Title: Mary Poppins
Author: PL Travers
Narrator: Sophie Thompson
Genre: children’s fiction
Length: 3.75 hours
Source: public library
Reason for Reading: I had just finished reading Home: A Memoir of My Early Years by Julie Andrews and she ended the memoir right before she started working on the film Mary Poppins so I just thought to finally read that book since I never had.
Summary (from Amazon):
For all her offended sniffs and humphs, Mary Poppins is likely the most exciting nanny England–and the world–has ever seen. Young Jane and Michael Banks have no idea what’s in store for them when Mary Poppins blows in on the east wind one autumn evening. Soon, though, the children are having tea on the ceiling, flying around the world in a minute (visiting polar bears and hyacinth macaws on the way), and secretly watching as their unusual nanny pastes gold paper stars to the sky. Mary’s stern and haughty exterior belies the delightful nonsense she harbors; her charges, as well as her literary fans, respect and adore her.
Grownups who have forgotten Mary Poppins’s true charms will be tickled pink to rediscover this uniquely unsentimental fantasy. Younger readers will walk into Mary’s world without batting an eye–of course the animals in the zoo exchange places with people on the night of the full moon. Certainly a falling star landing on a cow’s horn will make her dance ceaselessly. Why wouldn’t one be able to enter into a chalk picture? The only disappointing aspect of this classic is that it doesn’t go on forever! (Ages 9 to 12) –Emilie Coulter
My Thoughts: This book is NOTHING like the Walt Disney musical film.
That being said, I rather enjoyed this book. Rather than talking about how much it is different from the musical and how, I think I am able to look at this one somewhat objectively. That is easy, since it’s so different. Despite the strictness of Mary Poppins, she allows for magical moments to happen to Jane, Michael, and the twins John and Barbara. While she hardly makes the magic happen, she knows how to let it occur and especially how to turn it into some educational moment to teach the children something. I especially liked the story where John and Barbara, the baby twins, are able to talk to animals and elements (such as sunlight and the sparrow). But that they can’t speak the language after they get teeth and start to learn how to talk. Wouldn’t it be nice to think that this is true? But obviously we don’t remember that sort of thing, being so young. I like this sort of magic. The magic that could so easily be real, not like Harry Potter :?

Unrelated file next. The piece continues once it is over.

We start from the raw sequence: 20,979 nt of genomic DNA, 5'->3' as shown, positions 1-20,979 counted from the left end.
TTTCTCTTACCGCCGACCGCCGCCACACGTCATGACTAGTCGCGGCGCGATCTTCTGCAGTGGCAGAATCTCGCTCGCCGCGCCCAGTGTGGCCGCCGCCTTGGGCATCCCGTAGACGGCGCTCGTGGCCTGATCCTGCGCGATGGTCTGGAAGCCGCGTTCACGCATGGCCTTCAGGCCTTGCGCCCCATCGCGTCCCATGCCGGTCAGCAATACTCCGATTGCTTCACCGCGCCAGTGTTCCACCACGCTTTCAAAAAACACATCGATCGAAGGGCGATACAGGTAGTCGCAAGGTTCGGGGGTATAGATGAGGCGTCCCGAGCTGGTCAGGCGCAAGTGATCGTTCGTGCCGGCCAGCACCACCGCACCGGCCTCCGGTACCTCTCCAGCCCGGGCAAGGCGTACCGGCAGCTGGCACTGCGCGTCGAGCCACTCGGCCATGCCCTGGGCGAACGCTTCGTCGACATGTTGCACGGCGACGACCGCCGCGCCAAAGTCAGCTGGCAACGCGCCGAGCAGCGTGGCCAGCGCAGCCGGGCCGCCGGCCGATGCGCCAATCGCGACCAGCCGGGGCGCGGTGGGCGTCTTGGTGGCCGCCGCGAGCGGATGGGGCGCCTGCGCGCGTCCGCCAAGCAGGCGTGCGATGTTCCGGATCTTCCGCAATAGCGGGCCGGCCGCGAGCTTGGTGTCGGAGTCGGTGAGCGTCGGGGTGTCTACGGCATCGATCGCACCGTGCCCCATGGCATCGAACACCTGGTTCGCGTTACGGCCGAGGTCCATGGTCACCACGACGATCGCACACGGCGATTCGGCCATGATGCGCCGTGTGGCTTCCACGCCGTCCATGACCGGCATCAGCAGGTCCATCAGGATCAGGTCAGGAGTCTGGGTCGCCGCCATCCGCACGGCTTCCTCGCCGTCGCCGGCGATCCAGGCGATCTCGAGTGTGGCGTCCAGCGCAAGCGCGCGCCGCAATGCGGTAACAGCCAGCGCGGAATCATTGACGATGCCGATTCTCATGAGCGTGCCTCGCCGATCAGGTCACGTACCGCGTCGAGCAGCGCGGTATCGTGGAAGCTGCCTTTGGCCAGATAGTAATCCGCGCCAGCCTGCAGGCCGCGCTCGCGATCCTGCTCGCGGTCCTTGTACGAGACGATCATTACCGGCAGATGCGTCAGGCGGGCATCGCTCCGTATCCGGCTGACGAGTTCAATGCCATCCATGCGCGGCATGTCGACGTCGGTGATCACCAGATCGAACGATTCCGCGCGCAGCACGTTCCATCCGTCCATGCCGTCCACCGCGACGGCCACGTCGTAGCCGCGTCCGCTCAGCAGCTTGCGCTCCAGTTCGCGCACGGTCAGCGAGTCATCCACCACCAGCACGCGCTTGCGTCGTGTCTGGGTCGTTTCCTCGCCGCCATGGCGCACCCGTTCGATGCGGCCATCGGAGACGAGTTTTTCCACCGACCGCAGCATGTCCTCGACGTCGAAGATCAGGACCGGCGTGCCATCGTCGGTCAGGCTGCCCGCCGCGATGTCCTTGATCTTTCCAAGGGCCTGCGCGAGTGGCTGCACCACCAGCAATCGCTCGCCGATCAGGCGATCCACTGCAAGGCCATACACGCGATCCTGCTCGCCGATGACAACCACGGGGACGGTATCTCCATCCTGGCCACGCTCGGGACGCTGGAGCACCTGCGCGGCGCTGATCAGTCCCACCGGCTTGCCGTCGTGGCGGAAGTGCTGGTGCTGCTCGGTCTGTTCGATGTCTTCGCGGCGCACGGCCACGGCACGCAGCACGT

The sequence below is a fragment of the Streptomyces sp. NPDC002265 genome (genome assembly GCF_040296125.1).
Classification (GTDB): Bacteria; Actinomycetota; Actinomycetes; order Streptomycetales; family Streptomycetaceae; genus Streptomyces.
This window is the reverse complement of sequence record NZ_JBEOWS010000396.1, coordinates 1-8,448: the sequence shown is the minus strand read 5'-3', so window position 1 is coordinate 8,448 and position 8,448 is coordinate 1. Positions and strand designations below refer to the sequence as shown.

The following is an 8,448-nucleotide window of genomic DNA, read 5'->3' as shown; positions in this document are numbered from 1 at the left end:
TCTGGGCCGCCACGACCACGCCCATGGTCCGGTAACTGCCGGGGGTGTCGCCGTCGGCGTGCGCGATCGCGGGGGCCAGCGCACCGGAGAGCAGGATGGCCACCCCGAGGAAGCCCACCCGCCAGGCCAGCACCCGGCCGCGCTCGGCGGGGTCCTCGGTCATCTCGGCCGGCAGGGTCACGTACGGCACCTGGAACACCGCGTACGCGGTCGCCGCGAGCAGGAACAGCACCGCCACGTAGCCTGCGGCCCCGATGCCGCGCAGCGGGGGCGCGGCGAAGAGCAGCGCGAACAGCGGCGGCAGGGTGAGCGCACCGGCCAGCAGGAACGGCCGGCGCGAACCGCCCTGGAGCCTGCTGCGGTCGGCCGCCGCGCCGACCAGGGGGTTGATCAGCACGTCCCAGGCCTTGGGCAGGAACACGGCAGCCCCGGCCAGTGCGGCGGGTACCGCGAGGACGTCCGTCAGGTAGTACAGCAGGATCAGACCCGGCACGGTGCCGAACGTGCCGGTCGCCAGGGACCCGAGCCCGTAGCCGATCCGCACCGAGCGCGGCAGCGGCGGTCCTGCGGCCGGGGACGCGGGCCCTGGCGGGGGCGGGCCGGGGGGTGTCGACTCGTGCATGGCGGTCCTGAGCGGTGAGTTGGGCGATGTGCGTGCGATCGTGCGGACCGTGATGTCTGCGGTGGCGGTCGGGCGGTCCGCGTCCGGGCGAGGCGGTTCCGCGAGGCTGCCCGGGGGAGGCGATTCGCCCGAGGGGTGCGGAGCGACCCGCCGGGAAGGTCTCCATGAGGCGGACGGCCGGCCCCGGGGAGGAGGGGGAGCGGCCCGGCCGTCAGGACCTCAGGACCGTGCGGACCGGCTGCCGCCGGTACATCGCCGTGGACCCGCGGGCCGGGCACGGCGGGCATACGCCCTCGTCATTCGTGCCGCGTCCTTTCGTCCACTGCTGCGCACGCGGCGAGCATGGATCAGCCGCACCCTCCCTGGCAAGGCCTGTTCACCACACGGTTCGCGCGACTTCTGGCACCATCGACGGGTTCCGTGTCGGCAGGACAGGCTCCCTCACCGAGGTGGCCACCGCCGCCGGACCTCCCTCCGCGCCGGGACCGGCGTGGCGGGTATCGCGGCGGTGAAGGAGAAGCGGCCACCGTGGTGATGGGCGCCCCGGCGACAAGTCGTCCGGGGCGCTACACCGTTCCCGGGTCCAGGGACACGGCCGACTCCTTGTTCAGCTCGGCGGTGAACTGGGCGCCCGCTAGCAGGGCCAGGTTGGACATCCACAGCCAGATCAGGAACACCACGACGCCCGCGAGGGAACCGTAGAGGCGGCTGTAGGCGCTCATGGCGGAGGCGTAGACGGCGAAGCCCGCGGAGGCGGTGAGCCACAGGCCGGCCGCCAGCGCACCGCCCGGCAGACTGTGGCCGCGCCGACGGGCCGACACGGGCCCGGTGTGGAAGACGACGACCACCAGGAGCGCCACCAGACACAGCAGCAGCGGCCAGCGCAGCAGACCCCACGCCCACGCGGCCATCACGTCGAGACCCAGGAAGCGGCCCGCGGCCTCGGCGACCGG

While I’m sure that I like this book as a completely separate entity from the film, it was hard to actually rate it. If I hadn’t seen the film hundreds of times, it might have been easy. I figured I’d probably give it a 1 or 2 in comparison to the film (the film is so happy and cheerful, whereas the book isn’t as exciting), but a 3/4 on it’s own. So, obviously, that means I gave it a 3.5 :)